Sunday, October 12, 2008

Missouri's Education...Worse than I Thought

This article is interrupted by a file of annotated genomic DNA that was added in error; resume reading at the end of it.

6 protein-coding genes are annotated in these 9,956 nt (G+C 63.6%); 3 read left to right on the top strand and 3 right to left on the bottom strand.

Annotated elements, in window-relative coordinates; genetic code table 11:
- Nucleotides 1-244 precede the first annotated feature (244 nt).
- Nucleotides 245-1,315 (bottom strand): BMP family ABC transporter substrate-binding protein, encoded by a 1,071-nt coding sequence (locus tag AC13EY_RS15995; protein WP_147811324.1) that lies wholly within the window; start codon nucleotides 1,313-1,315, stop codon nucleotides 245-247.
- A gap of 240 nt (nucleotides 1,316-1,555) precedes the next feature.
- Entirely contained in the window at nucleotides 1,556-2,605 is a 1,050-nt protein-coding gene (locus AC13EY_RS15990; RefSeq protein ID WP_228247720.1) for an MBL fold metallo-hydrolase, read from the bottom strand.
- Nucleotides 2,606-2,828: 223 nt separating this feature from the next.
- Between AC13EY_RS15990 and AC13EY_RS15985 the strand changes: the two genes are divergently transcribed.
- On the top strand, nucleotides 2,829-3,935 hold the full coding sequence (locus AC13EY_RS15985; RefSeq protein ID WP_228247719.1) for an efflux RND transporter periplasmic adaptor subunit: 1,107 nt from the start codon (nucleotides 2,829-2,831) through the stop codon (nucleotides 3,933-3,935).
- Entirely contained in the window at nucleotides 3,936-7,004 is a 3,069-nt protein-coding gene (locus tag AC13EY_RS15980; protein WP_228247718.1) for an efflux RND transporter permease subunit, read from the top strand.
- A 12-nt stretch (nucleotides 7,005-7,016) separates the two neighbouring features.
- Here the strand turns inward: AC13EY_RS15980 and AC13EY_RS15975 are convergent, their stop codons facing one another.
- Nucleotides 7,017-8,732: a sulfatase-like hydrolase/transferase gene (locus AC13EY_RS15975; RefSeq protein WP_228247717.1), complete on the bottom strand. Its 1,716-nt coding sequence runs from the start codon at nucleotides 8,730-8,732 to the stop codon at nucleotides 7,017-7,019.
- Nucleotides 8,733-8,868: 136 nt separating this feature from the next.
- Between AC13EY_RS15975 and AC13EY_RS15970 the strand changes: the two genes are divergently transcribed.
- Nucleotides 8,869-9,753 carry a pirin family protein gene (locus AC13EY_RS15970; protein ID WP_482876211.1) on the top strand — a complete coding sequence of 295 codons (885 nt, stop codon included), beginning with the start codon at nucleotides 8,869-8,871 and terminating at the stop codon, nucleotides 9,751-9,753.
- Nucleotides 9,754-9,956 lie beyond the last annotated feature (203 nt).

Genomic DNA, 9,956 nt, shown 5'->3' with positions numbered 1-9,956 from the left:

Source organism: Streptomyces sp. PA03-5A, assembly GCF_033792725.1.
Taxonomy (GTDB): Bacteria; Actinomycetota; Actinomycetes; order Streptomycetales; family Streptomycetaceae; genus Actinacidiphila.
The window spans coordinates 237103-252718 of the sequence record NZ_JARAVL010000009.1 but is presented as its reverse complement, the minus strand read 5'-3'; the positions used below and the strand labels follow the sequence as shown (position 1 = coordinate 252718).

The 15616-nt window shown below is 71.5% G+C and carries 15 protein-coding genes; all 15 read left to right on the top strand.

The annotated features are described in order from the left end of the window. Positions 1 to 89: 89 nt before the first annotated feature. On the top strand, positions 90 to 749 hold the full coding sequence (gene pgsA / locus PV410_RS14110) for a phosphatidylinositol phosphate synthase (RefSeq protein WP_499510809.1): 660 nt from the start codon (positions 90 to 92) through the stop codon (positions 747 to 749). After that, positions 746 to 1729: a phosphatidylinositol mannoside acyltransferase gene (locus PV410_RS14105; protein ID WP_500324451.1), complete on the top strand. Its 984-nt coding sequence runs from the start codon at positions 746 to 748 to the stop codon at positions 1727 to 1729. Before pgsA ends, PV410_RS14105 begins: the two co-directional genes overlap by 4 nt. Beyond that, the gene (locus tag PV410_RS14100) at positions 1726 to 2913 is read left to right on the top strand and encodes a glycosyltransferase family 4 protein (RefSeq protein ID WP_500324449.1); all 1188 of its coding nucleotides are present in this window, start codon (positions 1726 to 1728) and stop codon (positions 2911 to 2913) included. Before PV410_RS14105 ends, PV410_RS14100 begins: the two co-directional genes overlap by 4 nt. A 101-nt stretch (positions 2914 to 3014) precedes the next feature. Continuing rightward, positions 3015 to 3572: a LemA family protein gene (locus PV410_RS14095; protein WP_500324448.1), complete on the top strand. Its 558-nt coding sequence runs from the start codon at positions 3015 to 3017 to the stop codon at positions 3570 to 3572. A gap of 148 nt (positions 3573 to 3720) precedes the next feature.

As a mother of young children, it is impossible for me to stay away from the depressing news of the failures of many of Missouri schools. Being that my children are not yet in school, I may be a little naive on all the facts. I am sure, like many other parents, reading about the lack of education in some of the bigger cities brings a sense of sadness for all those parents. Yet, not living there, I have felt a little secure in my bubble outside the cities. Even though I have always known things could be better here, I never knew how bad they really were. Reading the Missouri Policitical News Service, I came across an op-ed written by Dr. Jeanne Sinquefield, titled "Who Needs Help; K-12 Education in Missouri". Some new facts that may surprise you are: Fact: Most minority students do not go to school in the metro areas. Only 30% of black students go to school in St. Louis or Kansas City. Fact: Most poor performing minority students do not live in Metro areas. 67% of black students testing basic or below go to school outside Kansas City and St. Louis City. Fact: A small percentage of poor performers live in metro areas. Only 10% of all students testing basic or below go to school in Kansas City and St. Louis. Fact: Most poor performing students don’t live in metro areas and are white. Almost 70% of children testing basic or below and living outside St. Louis and Kansas City are white. What does this data mean? That solving the minority, metro problem will only affect less than 6% of students in Missouri. Solving the education problem will require an expanded focus on all schools from the bad to the great. Many minority children do poorly outside the metro areas. Almost half of white students need help. So much emphasis has been placed on the metro areas and not enough on areas outside the cities. While I know it is important for those cities to improve, I also agree with Dr. Sinquefield that the entire state needs improvement. This news definitely gives me the feeling my little bubble has popped and I hope, for the sake of my children and the rest of the children, things are done to improve education for all.

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